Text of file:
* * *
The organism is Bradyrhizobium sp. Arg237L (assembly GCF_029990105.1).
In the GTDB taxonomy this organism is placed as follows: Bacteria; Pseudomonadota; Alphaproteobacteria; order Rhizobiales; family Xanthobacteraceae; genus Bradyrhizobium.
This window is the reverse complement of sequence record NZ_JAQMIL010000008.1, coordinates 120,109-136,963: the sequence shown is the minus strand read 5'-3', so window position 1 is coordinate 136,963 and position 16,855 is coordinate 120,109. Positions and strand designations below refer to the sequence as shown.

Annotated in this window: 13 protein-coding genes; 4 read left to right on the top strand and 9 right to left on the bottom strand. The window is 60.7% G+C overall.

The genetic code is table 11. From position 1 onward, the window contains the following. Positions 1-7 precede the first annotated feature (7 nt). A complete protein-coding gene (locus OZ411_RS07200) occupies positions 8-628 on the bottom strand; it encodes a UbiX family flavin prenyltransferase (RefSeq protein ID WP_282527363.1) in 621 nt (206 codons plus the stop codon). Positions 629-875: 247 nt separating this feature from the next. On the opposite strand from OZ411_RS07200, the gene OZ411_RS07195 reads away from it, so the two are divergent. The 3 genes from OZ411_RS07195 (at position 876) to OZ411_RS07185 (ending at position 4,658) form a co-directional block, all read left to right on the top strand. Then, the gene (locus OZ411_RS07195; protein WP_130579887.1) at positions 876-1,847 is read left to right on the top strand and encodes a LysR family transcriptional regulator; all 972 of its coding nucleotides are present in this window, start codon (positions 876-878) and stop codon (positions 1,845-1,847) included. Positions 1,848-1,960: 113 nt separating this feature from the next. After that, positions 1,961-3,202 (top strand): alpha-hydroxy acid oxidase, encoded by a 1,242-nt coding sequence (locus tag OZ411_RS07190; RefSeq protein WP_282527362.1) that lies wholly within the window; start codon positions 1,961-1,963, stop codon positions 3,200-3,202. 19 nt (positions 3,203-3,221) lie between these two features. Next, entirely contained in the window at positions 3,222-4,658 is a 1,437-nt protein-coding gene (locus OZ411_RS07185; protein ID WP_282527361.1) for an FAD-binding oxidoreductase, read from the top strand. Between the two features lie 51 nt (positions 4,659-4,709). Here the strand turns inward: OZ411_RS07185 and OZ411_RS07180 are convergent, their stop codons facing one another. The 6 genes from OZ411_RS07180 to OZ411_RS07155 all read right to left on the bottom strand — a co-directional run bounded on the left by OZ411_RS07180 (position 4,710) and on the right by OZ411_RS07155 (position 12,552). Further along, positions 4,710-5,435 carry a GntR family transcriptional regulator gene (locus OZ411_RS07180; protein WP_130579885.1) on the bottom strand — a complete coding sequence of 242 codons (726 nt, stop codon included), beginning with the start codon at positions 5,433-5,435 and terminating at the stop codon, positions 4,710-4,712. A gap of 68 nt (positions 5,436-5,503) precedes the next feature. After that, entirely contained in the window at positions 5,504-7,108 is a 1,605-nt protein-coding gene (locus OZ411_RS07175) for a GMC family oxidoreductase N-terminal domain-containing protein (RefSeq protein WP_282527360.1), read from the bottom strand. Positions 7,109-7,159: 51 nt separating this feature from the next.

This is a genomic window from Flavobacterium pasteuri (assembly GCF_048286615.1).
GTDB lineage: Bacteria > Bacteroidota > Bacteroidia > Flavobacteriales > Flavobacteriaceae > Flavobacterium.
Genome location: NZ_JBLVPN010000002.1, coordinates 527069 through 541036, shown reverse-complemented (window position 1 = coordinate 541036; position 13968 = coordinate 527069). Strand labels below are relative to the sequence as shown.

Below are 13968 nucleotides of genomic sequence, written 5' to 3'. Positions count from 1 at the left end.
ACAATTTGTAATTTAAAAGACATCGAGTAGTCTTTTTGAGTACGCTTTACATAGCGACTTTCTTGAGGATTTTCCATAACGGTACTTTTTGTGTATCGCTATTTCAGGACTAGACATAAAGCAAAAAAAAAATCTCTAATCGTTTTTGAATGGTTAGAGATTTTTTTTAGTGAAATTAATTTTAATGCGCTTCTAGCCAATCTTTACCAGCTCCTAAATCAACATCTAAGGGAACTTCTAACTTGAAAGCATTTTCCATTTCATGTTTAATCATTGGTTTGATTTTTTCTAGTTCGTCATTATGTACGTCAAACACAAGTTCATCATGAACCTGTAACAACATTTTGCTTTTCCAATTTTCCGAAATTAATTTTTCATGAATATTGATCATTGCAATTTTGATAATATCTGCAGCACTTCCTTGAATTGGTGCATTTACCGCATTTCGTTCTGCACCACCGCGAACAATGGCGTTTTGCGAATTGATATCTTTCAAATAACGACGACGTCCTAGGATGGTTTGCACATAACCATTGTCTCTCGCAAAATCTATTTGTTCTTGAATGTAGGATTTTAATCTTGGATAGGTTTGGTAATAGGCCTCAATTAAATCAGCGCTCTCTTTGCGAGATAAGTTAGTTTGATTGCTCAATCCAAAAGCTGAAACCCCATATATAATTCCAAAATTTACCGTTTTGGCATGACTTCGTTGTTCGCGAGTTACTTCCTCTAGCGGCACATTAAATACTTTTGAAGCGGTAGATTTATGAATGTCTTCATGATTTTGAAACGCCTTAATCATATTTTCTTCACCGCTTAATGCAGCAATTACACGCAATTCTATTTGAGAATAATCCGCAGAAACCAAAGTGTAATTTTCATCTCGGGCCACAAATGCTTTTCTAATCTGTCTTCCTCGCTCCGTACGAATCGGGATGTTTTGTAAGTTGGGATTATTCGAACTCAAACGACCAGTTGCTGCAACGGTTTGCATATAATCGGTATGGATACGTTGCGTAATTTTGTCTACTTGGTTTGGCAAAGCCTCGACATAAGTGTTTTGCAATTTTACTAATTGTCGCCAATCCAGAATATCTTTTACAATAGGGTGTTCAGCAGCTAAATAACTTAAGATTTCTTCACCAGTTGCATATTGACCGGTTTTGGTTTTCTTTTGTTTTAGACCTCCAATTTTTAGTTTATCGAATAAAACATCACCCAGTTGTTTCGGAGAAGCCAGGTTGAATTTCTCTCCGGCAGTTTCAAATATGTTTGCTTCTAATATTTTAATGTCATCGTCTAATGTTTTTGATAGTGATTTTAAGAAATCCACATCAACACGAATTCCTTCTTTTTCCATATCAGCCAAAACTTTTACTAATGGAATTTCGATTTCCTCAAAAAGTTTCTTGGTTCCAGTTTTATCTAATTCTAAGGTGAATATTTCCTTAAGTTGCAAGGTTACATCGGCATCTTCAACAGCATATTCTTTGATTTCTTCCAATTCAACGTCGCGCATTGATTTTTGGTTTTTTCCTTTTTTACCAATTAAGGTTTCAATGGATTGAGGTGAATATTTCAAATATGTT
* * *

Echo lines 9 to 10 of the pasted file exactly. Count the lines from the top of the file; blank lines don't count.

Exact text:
Below are 13968 nucleotides of genomic sequence, written 5' to 3'. Positions count from 1 at the left end.
ACAATTTGTAATTTAAAAGACATCGAGTAGTCTTTTTGAGTACGCTTTACATAGCGACTTTCTTGAGGATTTTCCATAACGGTACTTTTTGTGTATCGCTATTTCAGGACTAGACATAAAGCAAAAAAAAAATCTCTAATCGTTTTTGAATGGTTAGAGATTTTTTTTAGTGAAATTAATTTTAATGCGCTTCTAGCCAATCTTTACCAGCTCCTAAATCAACATCTAAGGGAACTTCTAACTTGAAAGCATTTTCCATTTCATGTTTAATCATTGGTTTGATTTTTTCTAGTTCGTCATTATGTACGTCAAACACAAGTTCATCATGAACCTGTAACAACATTTTGCTTTTCCAATTTTCCGAAATTAATTTTTCATGAATATTGATCATTGCAATTTTGATAATATCTGCAGCACTTCCTTGAATTGGTGCATTTACCGCATTTCGTTCTGCACCACCGCGAACAATGGCGTTTTGCGAATTGATATCTTTCAAATAACGACGACGTCCTAGGATGGTTTGCACATAACCATTGTCTCTCGCAAAATCTATTTGTTCTTGAATGTAGGATTTTAATCTTGGATAGGTTTGGTAATAGGCCTCAATTAAATCAGCGCTCTCTTTGCGAGATAAGTTAGTTTGATTGCTCAATCCAAAAGCTGAAACCCCATATATAATTCCAAAATTTACCGTTTTGGCATGACTTCGTTGTTCGCGAGTTACTTCCTCTAGCGGCACATTAAATACTTTTGAAGCGGTAGATTTATGAATGTCTTCATGATTTTGAAACGCCTTAATCATATTTTCTTCACCGCTTAATGCAGCAATTACACGCAATTCTATTTGAGAATAATCCGCAGAAACCAAAGTGTAATTTTCATCTCGGGCCACAAATGCTTTTCTAATCTGTCTTCCTCGCTCCGTACGAATCGGGATGTTTTGTAAGTTGGGATTATTCGAACTCAAACGACCAGTTGCTGCAACGGTTTGCATATAATCGGTATGGATACGTTGCGTAATTTTGTCTACTTGGTTTGGCAAAGCCTCGACATAAGTGTTTTGCAATTTTACTAATTGTCGCCAATCCAGAATATCTTTTACAATAGGGTGTTCAGCAGCTAAATAACTTAAGATTTCTTCACCAGTTGCATATTGACCGGTTTTGGTTTTCTTTTGTTTTAGACCTCCAATTTTTAGTTTATCGAATAAAACATCACCCAGTTGTTTCGGAGAAGCCAGGTTGAATTTCTCTCCGGCAGTTTCAAATATGTTTGCTTCTAATATTTTAATGTCATCGTCTAATGTTTTTGATAGTGATTTTAAGAAATCCACATCAACACGAATTCCTTCTTTTTCCATATCAGCCAAAACTTTTACTAATGGAATTTCGATTTCCTCAAAAAGTTTCTTGGTTCCAGTTTTATCTAATTCTAAGGTGAATATTTCCTTAAGTTGCAAGGTTACATCGGCATCTTCAACAGCATATTCTTTGATTTCTTCCAATTCAACGTCGCGCATTGATTTTTGGTTTTTTCCTTTTTTACCAATTAAGGTTTCAATGGATTGAGGTGAATATTTCAAATATGTT